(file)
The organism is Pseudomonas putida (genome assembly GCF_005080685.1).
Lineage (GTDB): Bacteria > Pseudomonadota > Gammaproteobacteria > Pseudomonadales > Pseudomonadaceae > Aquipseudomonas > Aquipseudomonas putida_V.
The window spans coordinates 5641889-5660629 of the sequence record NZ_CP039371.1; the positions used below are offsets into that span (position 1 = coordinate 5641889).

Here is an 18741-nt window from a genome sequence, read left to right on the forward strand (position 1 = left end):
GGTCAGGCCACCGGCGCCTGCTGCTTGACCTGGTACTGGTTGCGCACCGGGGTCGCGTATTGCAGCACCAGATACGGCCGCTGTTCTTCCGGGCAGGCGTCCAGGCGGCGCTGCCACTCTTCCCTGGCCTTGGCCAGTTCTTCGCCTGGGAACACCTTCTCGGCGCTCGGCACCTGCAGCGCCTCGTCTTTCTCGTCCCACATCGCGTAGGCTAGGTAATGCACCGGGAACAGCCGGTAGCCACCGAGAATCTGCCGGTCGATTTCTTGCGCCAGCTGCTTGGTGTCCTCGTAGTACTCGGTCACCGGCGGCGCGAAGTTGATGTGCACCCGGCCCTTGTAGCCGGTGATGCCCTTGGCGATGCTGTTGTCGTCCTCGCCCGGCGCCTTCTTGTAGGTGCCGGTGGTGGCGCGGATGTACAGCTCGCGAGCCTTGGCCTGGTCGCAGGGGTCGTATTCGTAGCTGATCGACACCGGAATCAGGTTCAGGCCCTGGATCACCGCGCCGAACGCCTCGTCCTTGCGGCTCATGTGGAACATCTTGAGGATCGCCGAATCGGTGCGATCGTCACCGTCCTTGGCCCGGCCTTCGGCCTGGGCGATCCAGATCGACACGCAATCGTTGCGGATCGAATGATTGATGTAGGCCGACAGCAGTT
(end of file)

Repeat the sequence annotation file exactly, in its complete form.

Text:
The organism is Pseudomonas putida (genome assembly GCF_005080685.1).
Lineage (GTDB): Bacteria > Pseudomonadota > Gammaproteobacteria > Pseudomonadales > Pseudomonadaceae > Aquipseudomonas > Aquipseudomonas putida_V.
The window spans coordinates 5641889-5660629 of the sequence record NZ_CP039371.1; the positions used below are offsets into that span (position 1 = coordinate 5641889).

Here is an 18741-nt window from a genome sequence, read left to right on the forward strand (position 1 = left end):
GGTCAGGCCACCGGCGCCTGCTGCTTGACCTGGTACTGGTTGCGCACCGGGGTCGCGTATTGCAGCACCAGATACGGCCGCTGTTCTTCCGGGCAGGCGTCCAGGCGGCGCTGCCACTCTTCCCTGGCCTTGGCCAGTTCTTCGCCTGGGAACACCTTCTCGGCGCTCGGCACCTGCAGCGCCTCGTCTTTCTCGTCCCACATCGCGTAGGCTAGGTAATGCACCGGGAACAGCCGGTAGCCACCGAGAATCTGCCGGTCGATTTCTTGCGCCAGCTGCTTGGTGTCCTCGTAGTACTCGGTCACCGGCGGCGCGAAGTTGATGTGCACCCGGCCCTTGTAGCCGGTGATGCCCTTGGCGATGCTGTTGTCGTCCTCGCCCGGCGCCTTCTTGTAGGTGCCGGTGGTGGCGCGGATGTACAGCTCGCGAGCCTTGGCCTGGTCGCAGGGGTCGTATTCGTAGCTGATCGACACCGGAATCAGGTTCAGGCCCTGGATCACCGCGCCGAACGCCTCGTCCTTGCGGCTCATGTGGAACATCTTGAGGATCGCCGAATCGGTGCGATCGTCACCGTCCTTGGCCCGGCCTTCGGCCTGGGCGATCCAGATCGACACGCAATCGTTGCGGATCGAATGATTGATGTAGGCCGACAGCAGTT